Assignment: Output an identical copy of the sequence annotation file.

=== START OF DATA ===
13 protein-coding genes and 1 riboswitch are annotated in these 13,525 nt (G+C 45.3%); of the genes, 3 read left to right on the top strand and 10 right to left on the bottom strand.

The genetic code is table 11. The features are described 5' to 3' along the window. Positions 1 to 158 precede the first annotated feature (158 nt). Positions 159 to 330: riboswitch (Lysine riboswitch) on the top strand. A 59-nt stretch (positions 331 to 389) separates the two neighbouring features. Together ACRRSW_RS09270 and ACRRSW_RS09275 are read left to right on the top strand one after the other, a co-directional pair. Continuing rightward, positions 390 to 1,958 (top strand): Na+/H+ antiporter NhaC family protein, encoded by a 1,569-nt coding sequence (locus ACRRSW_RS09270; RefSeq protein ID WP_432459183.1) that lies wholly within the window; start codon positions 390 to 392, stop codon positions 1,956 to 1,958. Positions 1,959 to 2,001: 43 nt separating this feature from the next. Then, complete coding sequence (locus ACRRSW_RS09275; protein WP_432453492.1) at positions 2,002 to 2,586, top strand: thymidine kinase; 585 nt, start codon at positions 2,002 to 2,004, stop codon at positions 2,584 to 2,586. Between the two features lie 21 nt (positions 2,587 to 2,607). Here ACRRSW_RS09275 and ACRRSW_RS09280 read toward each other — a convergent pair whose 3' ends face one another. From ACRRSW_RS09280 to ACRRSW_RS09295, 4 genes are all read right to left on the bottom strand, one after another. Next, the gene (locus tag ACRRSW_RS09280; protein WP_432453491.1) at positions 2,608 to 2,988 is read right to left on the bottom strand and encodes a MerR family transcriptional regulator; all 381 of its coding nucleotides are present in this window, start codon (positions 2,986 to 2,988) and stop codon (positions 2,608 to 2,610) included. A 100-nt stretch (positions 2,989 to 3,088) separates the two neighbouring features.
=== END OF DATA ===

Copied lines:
13 protein-coding genes and 1 riboswitch are annotated in these 13,525 nt (G+C 45.3%); of the genes, 3 read left to right on the top strand and 10 right to left on the bottom strand.

The genetic code is table 11. The features are described 5' to 3' along the window. Positions 1 to 158 precede the first annotated feature (158 nt). Positions 159 to 330: riboswitch (Lysine riboswitch) on the top strand. A 59-nt stretch (positions 331 to 389) separates the two neighbouring features. Together ACRRSW_RS09270 and ACRRSW_RS09275 are read left to right on the top strand one after the other, a co-directional pair. Continuing rightward, positions 390 to 1,958 (top strand): Na+/H+ antiporter NhaC family protein, encoded by a 1,569-nt coding sequence (locus ACRRSW_RS09270; RefSeq protein ID WP_432459183.1) that lies wholly within the window; start codon positions 390 to 392, stop codon positions 1,956 to 1,958. Positions 1,959 to 2,001: 43 nt separating this feature from the next. Then, complete coding sequence (locus ACRRSW_RS09275; protein WP_432453492.1) at positions 2,002 to 2,586, top strand: thymidine kinase; 585 nt, start codon at positions 2,002 to 2,004, stop codon at positions 2,584 to 2,586. Between the two features lie 21 nt (positions 2,587 to 2,607). Here ACRRSW_RS09275 and ACRRSW_RS09280 read toward each other — a convergent pair whose 3' ends face one another. From ACRRSW_RS09280 to ACRRSW_RS09295, 4 genes are all read right to left on the bottom strand, one after another. Next, the gene (locus tag ACRRSW_RS09280; protein WP_432453491.1) at positions 2,608 to 2,988 is read right to left on the bottom strand and encodes a MerR family transcriptional regulator; all 381 of its coding nucleotides are present in this window, start codon (positions 2,986 to 2,988) and stop codon (positions 2,608 to 2,610) included. A 100-nt stretch (positions 2,989 to 3,088) separates the two neighbouring features.